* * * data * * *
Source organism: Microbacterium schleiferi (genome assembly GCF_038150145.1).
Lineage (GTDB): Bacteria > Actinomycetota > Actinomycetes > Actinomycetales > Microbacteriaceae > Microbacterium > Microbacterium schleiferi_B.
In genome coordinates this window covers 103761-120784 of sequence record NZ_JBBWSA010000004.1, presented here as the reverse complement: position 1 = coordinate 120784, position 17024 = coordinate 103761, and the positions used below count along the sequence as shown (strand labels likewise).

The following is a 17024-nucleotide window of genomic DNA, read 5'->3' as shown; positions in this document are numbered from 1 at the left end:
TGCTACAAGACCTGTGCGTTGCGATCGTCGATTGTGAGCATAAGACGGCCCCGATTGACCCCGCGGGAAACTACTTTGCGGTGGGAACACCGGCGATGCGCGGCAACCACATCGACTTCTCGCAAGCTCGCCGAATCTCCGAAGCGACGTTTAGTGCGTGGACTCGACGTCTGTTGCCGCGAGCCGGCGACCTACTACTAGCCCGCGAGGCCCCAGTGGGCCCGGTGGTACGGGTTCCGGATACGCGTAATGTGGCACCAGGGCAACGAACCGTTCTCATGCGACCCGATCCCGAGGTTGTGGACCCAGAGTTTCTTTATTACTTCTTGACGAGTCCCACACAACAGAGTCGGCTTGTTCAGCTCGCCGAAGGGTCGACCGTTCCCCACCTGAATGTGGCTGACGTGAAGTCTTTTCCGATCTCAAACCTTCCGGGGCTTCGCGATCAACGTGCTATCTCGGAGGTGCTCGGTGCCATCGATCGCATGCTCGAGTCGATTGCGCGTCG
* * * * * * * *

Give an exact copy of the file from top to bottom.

Source organism: Microbacterium schleiferi (genome assembly GCF_038150145.1).
Lineage (GTDB): Bacteria > Actinomycetota > Actinomycetes > Actinomycetales > Microbacteriaceae > Microbacterium > Microbacterium schleiferi_B.
In genome coordinates this window covers 103761-120784 of sequence record NZ_JBBWSA010000004.1, presented here as the reverse complement: position 1 = coordinate 120784, position 17024 = coordinate 103761, and the positions used below count along the sequence as shown (strand labels likewise).

The following is a 17024-nucleotide window of genomic DNA, read 5'->3' as shown; positions in this document are numbered from 1 at the left end:
TGCTACAAGACCTGTGCGTTGCGATCGTCGATTGTGAGCATAAGACGGCCCCGATTGACCCCGCGGGAAACTACTTTGCGGTGGGAACACCGGCGATGCGCGGCAACCACATCGACTTCTCGCAAGCTCGCCGAATCTCCGAAGCGACGTTTAGTGCGTGGACTCGACGTCTGTTGCCGCGAGCCGGCGACCTACTACTAGCCCGCGAGGCCCCAGTGGGCCCGGTGGTACGGGTTCCGGATACGCGTAATGTGGCACCAGGGCAACGAACCGTTCTCATGCGACCCGATCCCGAGGTTGTGGACCCAGAGTTTCTTTATTACTTCTTGACGAGTCCCACACAACAGAGTCGGCTTGTTCAGCTCGCCGAAGGGTCGACCGTTCCCCACCTGAATGTGGCTGACGTGAAGTCTTTTCCGATCTCAAACCTTCCGGGGCTTCGCGATCAACGTGCTATCTCGGAGGTGCTCGGTGCCATCGATCGCATGCTCGAGTCGATTGCGCGTCG